Check out the latest run of dog and pony dc’s Beertown, at Round House Silver Spring through Oct. 19th. Read the actor bios in the program. When you do, you will read one that might be a little light on previous acting credits. In fact, there will be none. Making his professional acting debut in the production is Pete Miller.
This isn’t to say that you may not have other programs at home that include Pete’s name. He is a longtime member of the Board of Directors at Woolly Mammoth Theatre Company, has served more than one term as its President, led that Board during Woolly’s itinerant years, and, with his partner Sara Cormeny, led the capital campaign that paid for Woolly’s current home. If you are a frequent theatregoer, you likely have been in the same audience as Pete. He goes to a lot of theatre. He estimates that he sees about 100 plays a year.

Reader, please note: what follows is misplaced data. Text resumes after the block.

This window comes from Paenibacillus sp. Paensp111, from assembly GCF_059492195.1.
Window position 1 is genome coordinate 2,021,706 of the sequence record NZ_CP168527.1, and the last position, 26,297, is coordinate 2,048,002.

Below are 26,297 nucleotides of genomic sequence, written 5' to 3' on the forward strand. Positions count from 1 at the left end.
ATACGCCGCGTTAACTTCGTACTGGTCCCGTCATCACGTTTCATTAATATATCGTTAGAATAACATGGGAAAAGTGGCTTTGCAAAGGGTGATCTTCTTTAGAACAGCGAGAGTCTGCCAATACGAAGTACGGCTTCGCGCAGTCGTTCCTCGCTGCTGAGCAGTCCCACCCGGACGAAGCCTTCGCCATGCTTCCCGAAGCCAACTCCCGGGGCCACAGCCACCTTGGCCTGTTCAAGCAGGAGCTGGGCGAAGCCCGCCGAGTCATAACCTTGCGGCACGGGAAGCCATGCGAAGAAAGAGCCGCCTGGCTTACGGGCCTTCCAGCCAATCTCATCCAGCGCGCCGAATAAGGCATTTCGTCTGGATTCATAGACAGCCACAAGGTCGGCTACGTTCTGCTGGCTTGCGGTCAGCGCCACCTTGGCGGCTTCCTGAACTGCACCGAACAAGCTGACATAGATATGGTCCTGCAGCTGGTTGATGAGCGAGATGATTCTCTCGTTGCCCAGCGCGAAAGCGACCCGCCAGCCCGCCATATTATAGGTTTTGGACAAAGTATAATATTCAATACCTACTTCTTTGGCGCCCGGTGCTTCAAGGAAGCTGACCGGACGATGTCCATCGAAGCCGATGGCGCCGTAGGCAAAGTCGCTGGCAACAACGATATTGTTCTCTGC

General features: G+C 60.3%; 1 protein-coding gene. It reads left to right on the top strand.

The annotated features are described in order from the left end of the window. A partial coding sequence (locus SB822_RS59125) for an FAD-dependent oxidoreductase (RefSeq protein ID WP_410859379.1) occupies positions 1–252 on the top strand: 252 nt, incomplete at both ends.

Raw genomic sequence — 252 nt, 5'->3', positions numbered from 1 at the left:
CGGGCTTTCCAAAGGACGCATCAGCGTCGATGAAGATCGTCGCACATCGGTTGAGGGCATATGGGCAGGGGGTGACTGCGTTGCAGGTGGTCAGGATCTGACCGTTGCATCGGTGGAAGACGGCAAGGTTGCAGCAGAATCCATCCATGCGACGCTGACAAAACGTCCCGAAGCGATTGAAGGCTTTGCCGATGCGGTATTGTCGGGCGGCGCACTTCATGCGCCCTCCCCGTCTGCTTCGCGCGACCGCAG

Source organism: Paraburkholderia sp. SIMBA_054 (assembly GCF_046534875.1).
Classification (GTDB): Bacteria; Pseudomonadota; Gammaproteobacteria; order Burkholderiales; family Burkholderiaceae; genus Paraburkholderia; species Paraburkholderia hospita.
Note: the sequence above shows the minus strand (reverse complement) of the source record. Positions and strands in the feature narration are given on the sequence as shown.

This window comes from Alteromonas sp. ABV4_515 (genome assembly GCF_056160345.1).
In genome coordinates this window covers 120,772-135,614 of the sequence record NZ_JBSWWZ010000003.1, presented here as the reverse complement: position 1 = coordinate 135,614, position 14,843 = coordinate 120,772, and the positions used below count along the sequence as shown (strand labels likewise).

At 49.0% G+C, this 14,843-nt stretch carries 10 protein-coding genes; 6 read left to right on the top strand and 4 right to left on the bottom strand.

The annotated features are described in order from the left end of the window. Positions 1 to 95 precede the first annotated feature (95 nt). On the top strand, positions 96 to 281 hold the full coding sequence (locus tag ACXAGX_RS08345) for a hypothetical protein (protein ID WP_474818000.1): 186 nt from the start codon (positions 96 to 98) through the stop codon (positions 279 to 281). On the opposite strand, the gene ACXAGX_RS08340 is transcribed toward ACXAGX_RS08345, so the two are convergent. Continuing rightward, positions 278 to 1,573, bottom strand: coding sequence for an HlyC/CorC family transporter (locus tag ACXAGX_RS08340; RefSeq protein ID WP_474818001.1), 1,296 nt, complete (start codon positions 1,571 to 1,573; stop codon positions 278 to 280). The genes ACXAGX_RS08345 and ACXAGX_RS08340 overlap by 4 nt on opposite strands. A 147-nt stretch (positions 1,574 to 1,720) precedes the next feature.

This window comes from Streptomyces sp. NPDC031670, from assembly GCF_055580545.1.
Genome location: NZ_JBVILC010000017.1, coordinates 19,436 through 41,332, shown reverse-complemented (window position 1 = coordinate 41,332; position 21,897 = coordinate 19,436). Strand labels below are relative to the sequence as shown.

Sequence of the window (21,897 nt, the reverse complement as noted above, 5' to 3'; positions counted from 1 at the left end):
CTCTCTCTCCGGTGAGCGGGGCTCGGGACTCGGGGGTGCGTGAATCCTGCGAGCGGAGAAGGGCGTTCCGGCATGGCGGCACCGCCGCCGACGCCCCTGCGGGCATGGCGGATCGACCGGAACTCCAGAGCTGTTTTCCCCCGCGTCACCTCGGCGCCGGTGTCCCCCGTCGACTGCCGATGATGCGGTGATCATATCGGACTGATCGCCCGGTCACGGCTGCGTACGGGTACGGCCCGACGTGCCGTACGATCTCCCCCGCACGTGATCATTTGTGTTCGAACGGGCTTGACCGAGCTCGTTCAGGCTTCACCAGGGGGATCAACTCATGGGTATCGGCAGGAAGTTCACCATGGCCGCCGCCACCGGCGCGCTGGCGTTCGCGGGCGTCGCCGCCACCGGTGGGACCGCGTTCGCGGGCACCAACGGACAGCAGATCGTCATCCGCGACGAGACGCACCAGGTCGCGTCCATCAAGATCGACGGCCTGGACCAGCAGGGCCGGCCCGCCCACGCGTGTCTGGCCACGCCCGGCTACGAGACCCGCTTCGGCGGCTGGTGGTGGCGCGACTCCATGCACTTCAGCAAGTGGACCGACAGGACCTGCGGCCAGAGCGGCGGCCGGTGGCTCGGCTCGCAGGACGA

Pete and Sara have also been important supporters of the small professional theatre scene here in DC. Sara is President of the Board at Constellation Theatre Company. They’ve taken personal interest in local artists whose work has inspired their devotion. I’ve been to their home when they’ve hosted readings involving Callie Kimball, a playwright whose career they have followed and encouraged. When I was artistic director at WSC, they saw Strange Interlude with Kate Norris as Nina. Shocked at how small the audience was, given how impressive the performance was, they contacted me with an offer to buy display ads in CityPaper.
So, how does an arts supporter, advocate, appreciative audience member find himself suddenly part of the cast? Well, it begins with the supportiveness described above. Pete saw Beertown. Four times. Obviously, he dug it. Unsurprisingly, he knew a lot of the people involved in its creation. Characteristically, he began talking with dog and pony dc (hereafter d&p) about packaging the project so that it could have further life.